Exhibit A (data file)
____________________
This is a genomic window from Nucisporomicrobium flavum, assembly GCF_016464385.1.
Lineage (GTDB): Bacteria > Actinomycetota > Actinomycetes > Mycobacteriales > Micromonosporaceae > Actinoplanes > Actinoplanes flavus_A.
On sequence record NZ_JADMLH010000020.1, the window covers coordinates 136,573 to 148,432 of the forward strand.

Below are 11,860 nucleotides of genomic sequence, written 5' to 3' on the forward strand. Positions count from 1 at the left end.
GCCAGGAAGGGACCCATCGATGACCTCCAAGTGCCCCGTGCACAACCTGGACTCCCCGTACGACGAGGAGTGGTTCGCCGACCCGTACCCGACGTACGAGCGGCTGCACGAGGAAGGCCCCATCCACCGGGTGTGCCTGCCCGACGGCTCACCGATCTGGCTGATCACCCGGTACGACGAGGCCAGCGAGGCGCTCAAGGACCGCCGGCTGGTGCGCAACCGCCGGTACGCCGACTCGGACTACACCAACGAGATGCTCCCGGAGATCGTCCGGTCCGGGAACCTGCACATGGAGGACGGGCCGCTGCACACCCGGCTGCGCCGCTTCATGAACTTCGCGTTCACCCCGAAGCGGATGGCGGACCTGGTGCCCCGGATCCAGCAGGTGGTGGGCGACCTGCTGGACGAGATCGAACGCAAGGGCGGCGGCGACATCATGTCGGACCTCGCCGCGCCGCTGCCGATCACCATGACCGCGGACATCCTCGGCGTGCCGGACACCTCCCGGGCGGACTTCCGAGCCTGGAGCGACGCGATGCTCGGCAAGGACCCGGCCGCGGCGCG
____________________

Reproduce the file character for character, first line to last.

This is a genomic window from Nucisporomicrobium flavum, assembly GCF_016464385.1.
Lineage (GTDB): Bacteria > Actinomycetota > Actinomycetes > Mycobacteriales > Micromonosporaceae > Actinoplanes > Actinoplanes flavus_A.
On sequence record NZ_JADMLH010000020.1, the window covers coordinates 136,573 to 148,432 of the forward strand.

Below are 11,860 nucleotides of genomic sequence, written 5' to 3' on the forward strand. Positions count from 1 at the left end.
GCCAGGAAGGGACCCATCGATGACCTCCAAGTGCCCCGTGCACAACCTGGACTCCCCGTACGACGAGGAGTGGTTCGCCGACCCGTACCCGACGTACGAGCGGCTGCACGAGGAAGGCCCCATCCACCGGGTGTGCCTGCCCGACGGCTCACCGATCTGGCTGATCACCCGGTACGACGAGGCCAGCGAGGCGCTCAAGGACCGCCGGCTGGTGCGCAACCGCCGGTACGCCGACTCGGACTACACCAACGAGATGCTCCCGGAGATCGTCCGGTCCGGGAACCTGCACATGGAGGACGGGCCGCTGCACACCCGGCTGCGCCGCTTCATGAACTTCGCGTTCACCCCGAAGCGGATGGCGGACCTGGTGCCCCGGATCCAGCAGGTGGTGGGCGACCTGCTGGACGAGATCGAACGCAAGGGCGGCGGCGACATCATGTCGGACCTCGCCGCGCCGCTGCCGATCACCATGACCGCGGACATCCTCGGCGTGCCGGACACCTCCCGGGCGGACTTCCGAGCCTGGAGCGACGCGATGCTCGGCAAGGACCCGGCCGCGGCGCG